Lesson 8 The Wow Factor Solidify Understanding

Learning Focus

Use diagrams to factor trinomial expressions when the leading coefficient is not .

How can we factor when ?

Open Up the Math: Launch, Explore, Discuss

Optima’s Quilts sometimes gets orders for blocks that are multiples of a given block. For instance, Optima got an order for a block that was exactly twice as big as the rectangular block that has a side that is inch longer than the basic size, , and one side that is inches longer than the basic size.

1.

An open version of this block is shown here along with the two equivalent expressions for area. What do you notice? What do you wonder?

a figure where the height is labeled (x 1) and the lengths are labeled (x 3) and (x 3)

2.

Try using some of the observations to factor each of the following expressions:

a.

b.

c.

d.

Because she is a great business manager, Optima offers her customers lots of options. One option is to have rectangles that have side lengths that are more than one . An open version of one of these blocks is shown below:

a figure where the height is labeled (x 3) and the length is labeled (2x 1)

3.

What do you notice about the diagram and the equation for area? What do you wonder?

4.

Use your observations to complete the diagram. Be sure to fill in the lengths of the side and the missing areas.

a blank diagram

Try a few on your own.

5.

a blank diagram

6.

7.

As she is working on the orders, one of the employees, Anushka, stops and says, “Hey, wait! I noticed on problem 5 that if I multiply the coefficients of the first and last term, I get . Then, the middle term comes from factors of that add up to . The two factors are and .

On problem 6, when I multiply times , I get . The middle term comes from factors of that add up to , which are and . This is crazy!”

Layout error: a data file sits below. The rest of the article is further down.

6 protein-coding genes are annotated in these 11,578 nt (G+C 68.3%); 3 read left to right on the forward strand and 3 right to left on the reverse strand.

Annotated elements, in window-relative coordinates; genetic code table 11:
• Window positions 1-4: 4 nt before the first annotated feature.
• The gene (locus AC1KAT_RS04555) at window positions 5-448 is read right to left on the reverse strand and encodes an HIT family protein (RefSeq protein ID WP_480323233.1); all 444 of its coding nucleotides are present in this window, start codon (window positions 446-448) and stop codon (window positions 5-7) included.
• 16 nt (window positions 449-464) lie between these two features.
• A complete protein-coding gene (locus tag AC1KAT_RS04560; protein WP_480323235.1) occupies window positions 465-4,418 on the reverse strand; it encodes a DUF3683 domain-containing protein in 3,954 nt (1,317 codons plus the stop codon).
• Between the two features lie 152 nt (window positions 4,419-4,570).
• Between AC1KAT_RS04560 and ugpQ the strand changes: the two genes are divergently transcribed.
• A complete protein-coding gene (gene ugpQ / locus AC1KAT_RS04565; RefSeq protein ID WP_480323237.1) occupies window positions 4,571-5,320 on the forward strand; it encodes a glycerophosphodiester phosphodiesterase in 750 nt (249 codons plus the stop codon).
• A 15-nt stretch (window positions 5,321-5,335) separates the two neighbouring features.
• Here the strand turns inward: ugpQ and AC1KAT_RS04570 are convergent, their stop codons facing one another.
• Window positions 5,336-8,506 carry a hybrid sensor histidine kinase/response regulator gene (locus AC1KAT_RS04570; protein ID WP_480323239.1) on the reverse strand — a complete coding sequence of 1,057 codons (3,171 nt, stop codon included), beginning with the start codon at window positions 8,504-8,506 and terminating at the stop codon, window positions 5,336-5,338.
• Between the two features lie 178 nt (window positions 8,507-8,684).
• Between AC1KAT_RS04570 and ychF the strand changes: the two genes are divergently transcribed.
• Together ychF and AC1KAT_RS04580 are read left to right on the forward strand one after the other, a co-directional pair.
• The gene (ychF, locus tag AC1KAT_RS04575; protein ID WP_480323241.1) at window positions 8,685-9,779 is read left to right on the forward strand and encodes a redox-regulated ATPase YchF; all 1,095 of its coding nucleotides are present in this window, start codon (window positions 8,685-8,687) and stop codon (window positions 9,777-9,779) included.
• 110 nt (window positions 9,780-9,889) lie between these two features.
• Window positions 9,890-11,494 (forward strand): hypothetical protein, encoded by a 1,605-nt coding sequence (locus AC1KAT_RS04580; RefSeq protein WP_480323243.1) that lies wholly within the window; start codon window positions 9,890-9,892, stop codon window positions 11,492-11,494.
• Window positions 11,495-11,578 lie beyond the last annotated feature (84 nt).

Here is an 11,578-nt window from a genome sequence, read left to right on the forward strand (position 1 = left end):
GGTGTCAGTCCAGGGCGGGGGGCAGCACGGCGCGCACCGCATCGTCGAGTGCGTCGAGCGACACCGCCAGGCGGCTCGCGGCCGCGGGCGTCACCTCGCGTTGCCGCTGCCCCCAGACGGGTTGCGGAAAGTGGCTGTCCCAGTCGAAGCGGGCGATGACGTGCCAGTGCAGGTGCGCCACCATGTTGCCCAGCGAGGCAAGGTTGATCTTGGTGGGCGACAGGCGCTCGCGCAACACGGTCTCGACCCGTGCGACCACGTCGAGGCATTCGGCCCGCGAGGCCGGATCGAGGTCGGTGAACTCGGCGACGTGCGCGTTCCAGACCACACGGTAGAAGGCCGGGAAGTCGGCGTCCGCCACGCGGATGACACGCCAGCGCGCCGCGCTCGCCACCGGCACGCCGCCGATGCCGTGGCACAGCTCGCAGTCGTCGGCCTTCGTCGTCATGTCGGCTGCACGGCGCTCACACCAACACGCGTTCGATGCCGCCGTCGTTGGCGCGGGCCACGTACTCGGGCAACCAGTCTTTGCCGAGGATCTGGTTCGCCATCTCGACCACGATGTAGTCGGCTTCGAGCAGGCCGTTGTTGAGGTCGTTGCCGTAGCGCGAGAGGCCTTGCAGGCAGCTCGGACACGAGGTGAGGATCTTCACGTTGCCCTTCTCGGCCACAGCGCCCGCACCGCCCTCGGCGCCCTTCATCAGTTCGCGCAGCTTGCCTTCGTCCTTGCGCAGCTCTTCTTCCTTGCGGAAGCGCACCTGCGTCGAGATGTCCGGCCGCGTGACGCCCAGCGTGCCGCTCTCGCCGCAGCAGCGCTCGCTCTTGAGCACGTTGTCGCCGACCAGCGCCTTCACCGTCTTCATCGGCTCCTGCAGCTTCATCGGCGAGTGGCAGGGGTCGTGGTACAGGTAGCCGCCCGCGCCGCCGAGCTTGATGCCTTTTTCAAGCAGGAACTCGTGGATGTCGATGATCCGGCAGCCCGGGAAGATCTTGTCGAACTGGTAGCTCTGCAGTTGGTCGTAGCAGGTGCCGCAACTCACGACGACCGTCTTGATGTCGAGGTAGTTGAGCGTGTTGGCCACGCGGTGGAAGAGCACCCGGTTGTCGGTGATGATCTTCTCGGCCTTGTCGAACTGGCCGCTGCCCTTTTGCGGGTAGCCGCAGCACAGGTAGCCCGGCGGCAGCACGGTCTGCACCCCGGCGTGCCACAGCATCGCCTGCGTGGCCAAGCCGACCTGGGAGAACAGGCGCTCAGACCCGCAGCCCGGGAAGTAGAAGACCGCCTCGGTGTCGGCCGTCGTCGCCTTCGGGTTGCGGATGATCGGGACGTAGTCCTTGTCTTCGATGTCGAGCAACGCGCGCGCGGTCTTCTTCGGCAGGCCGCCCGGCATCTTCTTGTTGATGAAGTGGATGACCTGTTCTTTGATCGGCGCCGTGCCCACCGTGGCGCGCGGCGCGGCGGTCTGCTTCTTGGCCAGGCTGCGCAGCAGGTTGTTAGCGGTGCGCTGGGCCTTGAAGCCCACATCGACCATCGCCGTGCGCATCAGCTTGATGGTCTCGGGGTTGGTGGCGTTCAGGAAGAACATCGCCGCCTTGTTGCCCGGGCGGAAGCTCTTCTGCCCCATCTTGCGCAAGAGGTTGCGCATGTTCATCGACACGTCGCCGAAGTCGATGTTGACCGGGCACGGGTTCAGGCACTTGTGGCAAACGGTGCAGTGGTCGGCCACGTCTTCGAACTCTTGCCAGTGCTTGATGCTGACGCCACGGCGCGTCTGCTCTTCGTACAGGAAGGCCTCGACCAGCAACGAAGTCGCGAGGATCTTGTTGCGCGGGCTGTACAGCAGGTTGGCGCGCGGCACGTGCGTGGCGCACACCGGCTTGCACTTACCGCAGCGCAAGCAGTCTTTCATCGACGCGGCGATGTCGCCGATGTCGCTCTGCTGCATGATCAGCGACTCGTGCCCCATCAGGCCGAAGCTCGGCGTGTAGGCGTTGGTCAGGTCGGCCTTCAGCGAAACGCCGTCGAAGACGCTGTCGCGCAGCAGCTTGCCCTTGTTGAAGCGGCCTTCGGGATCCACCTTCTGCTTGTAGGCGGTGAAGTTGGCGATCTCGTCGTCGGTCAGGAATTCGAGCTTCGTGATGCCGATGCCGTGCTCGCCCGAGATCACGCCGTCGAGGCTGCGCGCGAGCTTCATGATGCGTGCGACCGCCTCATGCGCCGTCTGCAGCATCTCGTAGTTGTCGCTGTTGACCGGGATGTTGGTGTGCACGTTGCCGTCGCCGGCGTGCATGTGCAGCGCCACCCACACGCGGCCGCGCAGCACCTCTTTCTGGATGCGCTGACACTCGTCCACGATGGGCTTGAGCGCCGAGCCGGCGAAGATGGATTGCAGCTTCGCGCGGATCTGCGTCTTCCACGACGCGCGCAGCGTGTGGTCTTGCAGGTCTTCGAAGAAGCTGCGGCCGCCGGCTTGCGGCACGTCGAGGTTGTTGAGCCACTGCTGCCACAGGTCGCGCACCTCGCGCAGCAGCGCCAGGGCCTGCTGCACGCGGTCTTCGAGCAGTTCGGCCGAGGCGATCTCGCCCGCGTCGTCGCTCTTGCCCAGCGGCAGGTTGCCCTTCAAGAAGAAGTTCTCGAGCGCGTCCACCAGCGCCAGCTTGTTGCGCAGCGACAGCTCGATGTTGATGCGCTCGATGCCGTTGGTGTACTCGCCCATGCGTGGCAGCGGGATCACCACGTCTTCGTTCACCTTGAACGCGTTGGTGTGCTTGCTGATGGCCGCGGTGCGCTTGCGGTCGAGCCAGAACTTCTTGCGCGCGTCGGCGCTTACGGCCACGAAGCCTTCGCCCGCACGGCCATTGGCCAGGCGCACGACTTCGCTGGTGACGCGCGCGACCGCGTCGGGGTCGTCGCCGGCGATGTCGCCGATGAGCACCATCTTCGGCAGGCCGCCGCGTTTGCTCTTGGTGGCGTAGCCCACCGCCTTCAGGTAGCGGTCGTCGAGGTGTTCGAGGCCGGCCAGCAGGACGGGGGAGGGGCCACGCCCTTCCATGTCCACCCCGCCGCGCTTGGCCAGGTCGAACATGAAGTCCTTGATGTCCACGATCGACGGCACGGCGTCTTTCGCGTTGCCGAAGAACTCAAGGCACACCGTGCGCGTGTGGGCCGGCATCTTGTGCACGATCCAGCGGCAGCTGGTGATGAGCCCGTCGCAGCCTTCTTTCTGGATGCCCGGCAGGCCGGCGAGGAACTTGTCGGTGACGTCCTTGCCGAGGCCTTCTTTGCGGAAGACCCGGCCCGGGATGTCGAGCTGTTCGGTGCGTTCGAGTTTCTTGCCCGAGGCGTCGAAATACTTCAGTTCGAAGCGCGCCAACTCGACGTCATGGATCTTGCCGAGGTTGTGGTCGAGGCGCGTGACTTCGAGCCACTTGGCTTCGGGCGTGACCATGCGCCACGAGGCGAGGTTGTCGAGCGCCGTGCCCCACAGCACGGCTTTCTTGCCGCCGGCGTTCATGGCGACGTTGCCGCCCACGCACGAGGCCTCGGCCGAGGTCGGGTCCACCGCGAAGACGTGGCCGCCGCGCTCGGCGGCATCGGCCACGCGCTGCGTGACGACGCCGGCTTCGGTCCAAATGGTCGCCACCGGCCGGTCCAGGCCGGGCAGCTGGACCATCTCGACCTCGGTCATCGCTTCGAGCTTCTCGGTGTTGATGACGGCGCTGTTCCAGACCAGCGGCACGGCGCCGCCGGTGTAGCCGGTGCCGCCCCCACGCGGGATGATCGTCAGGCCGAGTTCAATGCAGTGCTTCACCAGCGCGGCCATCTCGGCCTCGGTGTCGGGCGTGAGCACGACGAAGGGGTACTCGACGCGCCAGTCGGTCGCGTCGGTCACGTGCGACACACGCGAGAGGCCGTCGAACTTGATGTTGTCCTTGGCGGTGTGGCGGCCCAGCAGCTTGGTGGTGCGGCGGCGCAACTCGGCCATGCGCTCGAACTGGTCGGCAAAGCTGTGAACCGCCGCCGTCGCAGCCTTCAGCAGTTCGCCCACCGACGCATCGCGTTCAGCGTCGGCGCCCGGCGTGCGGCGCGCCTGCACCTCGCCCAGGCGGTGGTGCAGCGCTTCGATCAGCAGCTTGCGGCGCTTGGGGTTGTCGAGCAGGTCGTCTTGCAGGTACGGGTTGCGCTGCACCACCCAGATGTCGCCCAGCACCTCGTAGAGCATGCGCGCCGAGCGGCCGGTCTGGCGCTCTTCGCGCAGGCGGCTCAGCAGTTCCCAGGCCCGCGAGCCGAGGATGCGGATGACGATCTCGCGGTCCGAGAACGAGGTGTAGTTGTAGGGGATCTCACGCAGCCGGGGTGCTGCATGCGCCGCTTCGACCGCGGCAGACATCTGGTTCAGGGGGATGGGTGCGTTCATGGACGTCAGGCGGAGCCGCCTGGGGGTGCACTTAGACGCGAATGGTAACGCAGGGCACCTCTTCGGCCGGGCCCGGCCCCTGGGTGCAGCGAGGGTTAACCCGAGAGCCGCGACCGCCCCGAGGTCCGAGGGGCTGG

8.

Does the pattern work for problem 7? Explain why or why not.

9.

If you think the pattern that Anushka noticed will help, try it to write in factored form. If you don’t think it works, use whatever is working for you.

10.

There’s one more twist on the kind of blocks that Optima makes. These are the trickiest of all, because they may have more than one in the length of both sides of the rectangle!

Here’s an example: Complete the diagram using the sides that are given, and write the two expressions for area.

a figure where the height is labeled (2x 1) and the length is labeled (2x 3)

11.

Anushka has partially completed this diagram for you. The area of the block is:

. You do the rest.

a blank diagram

12.

All right, let’s put it all together for some tricky ones! They may take a little messing around to get the factored expression to match the given expression. Check your answers to be sure that you’ve got them right. Factor each of the following.

a.

b.

c.

d.

Ready for More?

Challenge your partner by making your own trinomial expressions to factor. You’ll need to start with the factored form, multiply it out, and exchange it with your partner without the answers. Your partner will work the one that you wrote, and you will work the one they wrote. When you’re done, check your work and see who has the wow factor!

Takeaways

Factoring trinomials in the form when is greater than .

Example:

Lesson Summary

In this lesson, we learned to factor trinomials in the form when . Sometimes the terms have a common factor that can be factored out, leaving an expression that is much easier to work with. When there is not a common factor, diagrams can be used to help think about the number and sign combinations that work to make the factored expression equivalent to the trinomial.

Retrieval

For each given quadratic equation, state the vertex, the line of symmetry, the stretch, and whether the quadratic has a maximum or a minimum.

1.

Vertex:

Line of symmetry:

Stretch:

Maximum or Minimum:

2.

Vertex:

Line of symmetry:

Stretch:

Maximum or Minimum:

Given the -intercepts of a parabola, write the equation of the line of symmetry.

3.

-intercepts: and

4.

-intercepts: and